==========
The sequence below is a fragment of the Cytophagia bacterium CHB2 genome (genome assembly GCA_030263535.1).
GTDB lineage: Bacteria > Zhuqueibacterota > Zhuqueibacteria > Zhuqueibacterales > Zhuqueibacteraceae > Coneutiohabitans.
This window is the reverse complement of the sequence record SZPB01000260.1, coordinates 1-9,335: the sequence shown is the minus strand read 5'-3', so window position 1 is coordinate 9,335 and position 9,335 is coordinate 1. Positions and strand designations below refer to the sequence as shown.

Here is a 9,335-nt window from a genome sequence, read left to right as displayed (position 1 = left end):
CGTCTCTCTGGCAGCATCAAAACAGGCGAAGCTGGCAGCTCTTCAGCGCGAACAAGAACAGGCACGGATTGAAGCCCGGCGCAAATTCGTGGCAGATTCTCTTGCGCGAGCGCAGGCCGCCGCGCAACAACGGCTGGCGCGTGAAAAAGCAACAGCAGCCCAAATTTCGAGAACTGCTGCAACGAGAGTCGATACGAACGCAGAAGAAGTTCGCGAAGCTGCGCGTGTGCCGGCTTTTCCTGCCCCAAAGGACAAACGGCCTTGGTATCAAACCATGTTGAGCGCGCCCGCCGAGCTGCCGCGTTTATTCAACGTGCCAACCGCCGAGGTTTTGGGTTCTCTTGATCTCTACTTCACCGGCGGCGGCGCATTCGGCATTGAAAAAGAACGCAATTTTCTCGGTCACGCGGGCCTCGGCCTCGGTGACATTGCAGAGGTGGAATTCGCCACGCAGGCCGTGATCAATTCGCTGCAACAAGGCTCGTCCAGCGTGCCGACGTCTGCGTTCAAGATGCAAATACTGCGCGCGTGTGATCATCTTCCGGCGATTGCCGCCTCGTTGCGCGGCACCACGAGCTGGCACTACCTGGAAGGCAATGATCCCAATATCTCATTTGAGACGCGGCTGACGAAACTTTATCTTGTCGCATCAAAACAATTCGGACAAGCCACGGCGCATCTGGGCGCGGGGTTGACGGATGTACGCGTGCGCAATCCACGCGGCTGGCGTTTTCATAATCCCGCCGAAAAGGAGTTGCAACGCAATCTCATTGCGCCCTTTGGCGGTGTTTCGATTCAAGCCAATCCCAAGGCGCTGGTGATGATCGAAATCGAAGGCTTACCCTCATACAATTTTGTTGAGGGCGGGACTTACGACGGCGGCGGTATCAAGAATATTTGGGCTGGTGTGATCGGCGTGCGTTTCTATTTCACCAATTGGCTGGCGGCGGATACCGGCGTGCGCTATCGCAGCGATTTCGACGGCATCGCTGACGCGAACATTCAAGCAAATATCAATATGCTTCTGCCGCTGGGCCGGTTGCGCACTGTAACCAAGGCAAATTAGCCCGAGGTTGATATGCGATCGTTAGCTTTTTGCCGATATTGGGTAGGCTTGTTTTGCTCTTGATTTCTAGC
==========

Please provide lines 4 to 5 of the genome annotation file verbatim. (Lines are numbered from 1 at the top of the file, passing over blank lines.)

Here is a 9,335-nt window from a genome sequence, read left to right as displayed (position 1 = left end):
CGTCTCTCTGGCAGCATCAAAACAGGCGAAGCTGGCAGCTCTTCAGCGCGAACAAGAACAGGCACGGATTGAAGCCCGGCGCAAATTCGTGGCAGATTCTCTTGCGCGAGCGCAGGCCGCCGCGCAACAACGGCTGGCGCGTGAAAAAGCAACAGCAGCCCAAATTTCGAGAACTGCTGCAACGAGAGTCGATACGAACGCAGAAGAAGTTCGCGAAGCTGCGCGTGTGCCGGCTTTTCCTGCCCCAAAGGACAAACGGCCTTGGTATCAAACCATGTTGAGCGCGCCCGCCGAGCTGCCGCGTTTATTCAACGTGCCAACCGCCGAGGTTTTGGGTTCTCTTGATCTCTACTTCACCGGCGGCGGCGCATTCGGCATTGAAAAAGAACGCAATTTTCTCGGTCACGCGGGCCTCGGCCTCGGTGACATTGCAGAGGTGGAATTCGCCACGCAGGCCGTGATCAATTCGCTGCAACAAGGCTCGTCCAGCGTGCCGACGTCTGCGTTCAAGATGCAAATACTGCGCGCGTGTGATCATCTTCCGGCGATTGCCGCCTCGTTGCGCGGCACCACGAGCTGGCACTACCTGGAAGGCAATGATCCCAATATCTCATTTGAGACGCGGCTGACGAAACTTTATCTTGTCGCATCAAAACAATTCGGACAAGCCACGGCGCATCTGGGCGCGGGGTTGACGGATGTACGCGTGCGCAATCCACGCGGCTGGCGTTTTCATAATCCCGCCGAAAAGGAGTTGCAACGCAATCTCATTGCGCCCTTTGGCGGTGTTTCGATTCAAGCCAATCCCAAGGCGCTGGTGATGATCGAAATCGAAGGCTTACCCTCATACAATTTTGTTGAGGGCGGGACTTACGACGGCGGCGGTATCAAGAATATTTGGGCTGGTGTGATCGGCGTGCGTTTCTATTTCACCAATTGGCTGGCGGCGGATACCGGCGTGCGCTATCGCAGCGATTTCGACGGCATCGCTGACGCGAACATTCAAGCAAATATCAATATGCTTCTGCCGCTGGGCCGGTTGCGCACTGTAACCAAGGCAAATTAGCCCGAGGTTGATATGCGATCGTTAGCTTTTTGCCGATATTGGGTAGGCTTGTTTTGCTCTTGATTTCTAGC